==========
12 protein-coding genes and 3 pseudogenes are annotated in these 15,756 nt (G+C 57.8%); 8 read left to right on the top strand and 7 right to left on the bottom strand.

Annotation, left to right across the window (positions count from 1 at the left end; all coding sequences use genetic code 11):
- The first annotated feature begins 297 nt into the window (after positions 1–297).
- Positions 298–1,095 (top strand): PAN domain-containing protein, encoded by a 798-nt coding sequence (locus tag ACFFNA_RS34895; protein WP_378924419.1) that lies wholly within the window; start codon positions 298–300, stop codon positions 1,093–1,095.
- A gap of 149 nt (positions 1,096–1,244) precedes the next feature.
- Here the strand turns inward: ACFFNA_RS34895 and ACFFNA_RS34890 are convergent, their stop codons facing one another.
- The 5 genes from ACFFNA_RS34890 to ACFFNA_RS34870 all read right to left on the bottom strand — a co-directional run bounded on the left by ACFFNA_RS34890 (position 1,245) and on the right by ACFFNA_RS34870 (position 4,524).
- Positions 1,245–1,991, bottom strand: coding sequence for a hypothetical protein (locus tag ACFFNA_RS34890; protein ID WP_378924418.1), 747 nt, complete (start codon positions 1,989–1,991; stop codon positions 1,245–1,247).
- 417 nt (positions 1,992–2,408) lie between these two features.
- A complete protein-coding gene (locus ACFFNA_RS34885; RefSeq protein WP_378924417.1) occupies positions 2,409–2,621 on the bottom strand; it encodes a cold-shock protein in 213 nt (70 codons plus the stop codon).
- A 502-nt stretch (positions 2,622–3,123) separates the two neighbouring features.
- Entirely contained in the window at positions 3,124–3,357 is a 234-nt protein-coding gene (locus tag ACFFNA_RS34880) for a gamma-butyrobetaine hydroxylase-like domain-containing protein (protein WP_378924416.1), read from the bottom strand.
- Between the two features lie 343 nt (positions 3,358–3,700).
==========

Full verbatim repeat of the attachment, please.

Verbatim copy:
12 protein-coding genes and 3 pseudogenes are annotated in these 15,756 nt (G+C 57.8%); 8 read left to right on the top strand and 7 right to left on the bottom strand.

Annotation, left to right across the window (positions count from 1 at the left end; all coding sequences use genetic code 11):
- The first annotated feature begins 297 nt into the window (after positions 1–297).
- Positions 298–1,095 (top strand): PAN domain-containing protein, encoded by a 798-nt coding sequence (locus tag ACFFNA_RS34895; protein WP_378924419.1) that lies wholly within the window; start codon positions 298–300, stop codon positions 1,093–1,095.
- A gap of 149 nt (positions 1,096–1,244) precedes the next feature.
- Here the strand turns inward: ACFFNA_RS34895 and ACFFNA_RS34890 are convergent, their stop codons facing one another.
- The 5 genes from ACFFNA_RS34890 to ACFFNA_RS34870 all read right to left on the bottom strand — a co-directional run bounded on the left by ACFFNA_RS34890 (position 1,245) and on the right by ACFFNA_RS34870 (position 4,524).
- Positions 1,245–1,991, bottom strand: coding sequence for a hypothetical protein (locus tag ACFFNA_RS34890; protein ID WP_378924418.1), 747 nt, complete (start codon positions 1,989–1,991; stop codon positions 1,245–1,247).
- 417 nt (positions 1,992–2,408) lie between these two features.
- A complete protein-coding gene (locus ACFFNA_RS34885; RefSeq protein WP_378924417.1) occupies positions 2,409–2,621 on the bottom strand; it encodes a cold-shock protein in 213 nt (70 codons plus the stop codon).
- A 502-nt stretch (positions 2,622–3,123) separates the two neighbouring features.
- Entirely contained in the window at positions 3,124–3,357 is a 234-nt protein-coding gene (locus tag ACFFNA_RS34880) for a gamma-butyrobetaine hydroxylase-like domain-containing protein (protein WP_378924416.1), read from the bottom strand.
- Between the two features lie 343 nt (positions 3,358–3,700).